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Putin complains: No apology from Turkey for shooting down plane - or offer to pay damages

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Photos of a pilot and a sailor killed in the jet incident are placed at a monument to Soviet Officers with flowers and paper jet outside Russian Army General Staff headquarters in Moscow (AP)

Photos of a pilot and a sailor killed in the jet incident are placed at a monument to Soviet Officers with flowers and paper jet outside Russian Army General Staff headquarters in Moscow (AP)

Photos of a pilot and a sailor killed in the jet incident are placed at a monument to Soviet Officers with flowers and paper jet outside Russian Army General Staff headquarters in Moscow (AP)

Vladimir Putin has complained that he has received neither an apology from Turkey nor an offer "to make up for the damages" following the downing of a Russian warplane.

The Russian president also said Turkey has not given any assurances that "the culprits of this crime" will be punished.

Previously warm relations between the two countries have soured after Turkey shot down a Russian Su-24 on a bombing mission near the Syria border on Tuesday.

Russia insisted that its plane never violated the Turkish airspace as Turkey claimed.

Speaking at the Kremlin, Mr Putin said he regretted the fact that relations between Turkey and Russia have been driven into a stalemate.

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The Russian jet explodes in a fireball after being shot down over Syria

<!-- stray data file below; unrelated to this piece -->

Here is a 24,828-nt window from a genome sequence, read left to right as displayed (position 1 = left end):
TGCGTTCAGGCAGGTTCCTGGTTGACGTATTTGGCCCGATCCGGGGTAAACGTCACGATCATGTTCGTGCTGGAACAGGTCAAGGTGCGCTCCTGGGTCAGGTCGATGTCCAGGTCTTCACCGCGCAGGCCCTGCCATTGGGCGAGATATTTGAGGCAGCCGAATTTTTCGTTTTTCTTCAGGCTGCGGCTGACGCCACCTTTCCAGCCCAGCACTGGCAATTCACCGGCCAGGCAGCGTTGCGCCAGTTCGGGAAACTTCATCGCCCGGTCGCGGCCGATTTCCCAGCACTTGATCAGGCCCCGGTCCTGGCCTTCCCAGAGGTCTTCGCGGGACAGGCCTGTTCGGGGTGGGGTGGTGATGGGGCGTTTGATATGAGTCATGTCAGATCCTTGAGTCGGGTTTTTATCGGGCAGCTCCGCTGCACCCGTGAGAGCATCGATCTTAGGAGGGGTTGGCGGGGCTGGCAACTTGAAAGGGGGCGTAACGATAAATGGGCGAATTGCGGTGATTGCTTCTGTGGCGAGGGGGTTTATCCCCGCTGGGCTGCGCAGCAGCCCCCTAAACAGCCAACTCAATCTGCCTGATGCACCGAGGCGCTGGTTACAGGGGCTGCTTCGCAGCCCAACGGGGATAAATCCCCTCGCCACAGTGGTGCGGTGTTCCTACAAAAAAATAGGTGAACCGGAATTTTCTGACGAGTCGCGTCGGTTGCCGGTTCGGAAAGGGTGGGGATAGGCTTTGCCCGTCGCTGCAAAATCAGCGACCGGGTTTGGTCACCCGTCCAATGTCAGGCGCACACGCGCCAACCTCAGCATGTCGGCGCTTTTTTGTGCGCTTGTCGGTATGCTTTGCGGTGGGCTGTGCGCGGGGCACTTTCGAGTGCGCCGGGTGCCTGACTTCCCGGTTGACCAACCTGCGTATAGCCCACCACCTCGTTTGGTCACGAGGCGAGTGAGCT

The Russian jet explodes in a fireball after being shot down over Syria

A Russian Su-24 bomber rolls before a combat mission at Hemeimeem airbase in Syria last month (AP)

A Russian Su-24 bomber rolls before a combat mission at Hemeimeem airbase in Syria last month (AP)

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The Russian jet explodes in a fireball after being shot down over Syria

His remarks came after Turkey released audio recordings of what it says are the Turkish military's repeated warnings to the pilot of the Russian plane before it was shot down.

The recordings indicate the plane was warned several times that it was approaching Turkey's airspace, and asked to change course.

The series of 10 audio clips were released by the Turkish prime minister's office and sourced to the Turkish Armed Forces.

In the recordings, a voice is heard saying in broken English: "This is Turkish Air Force speaking on guard. You are approaching Turkish airspace. Change your heading south immediately."

Most of the audio is garbled and barely comprehensible but the tone of the voice gets more agitated as the warnings appear to go unnoticed.

The audio that was released only involved Turkish warnings, no replies by a Russian pilot.

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It was not clear whether Russian replies were received but not released by the Turkish government, or whether the Russian pilots never replied to - or never heard - the warnings.

One of the Russian pilots was killed by militants in Syria after ejecting from the plane, while his crewmate was rescued by Syrian army commandos. A Russian marine was also killed by the militants during the rescue mission.

Speaking in televised comments from the Russian base in Syria, the surviving navigator of the downed plane, Captain Konstantin Murakhtin, insisted the plane did not enter Turkish airspace "even for a single second".

Russia announced on Wednesday it will deploy long-range air defence missiles to its base in Syria and destroy any target that may threaten its warplanes.

The state-run Ria Novosti news agency quoted its own reporter in Syria as saying that S-400 missiles were delivered on Thursday.


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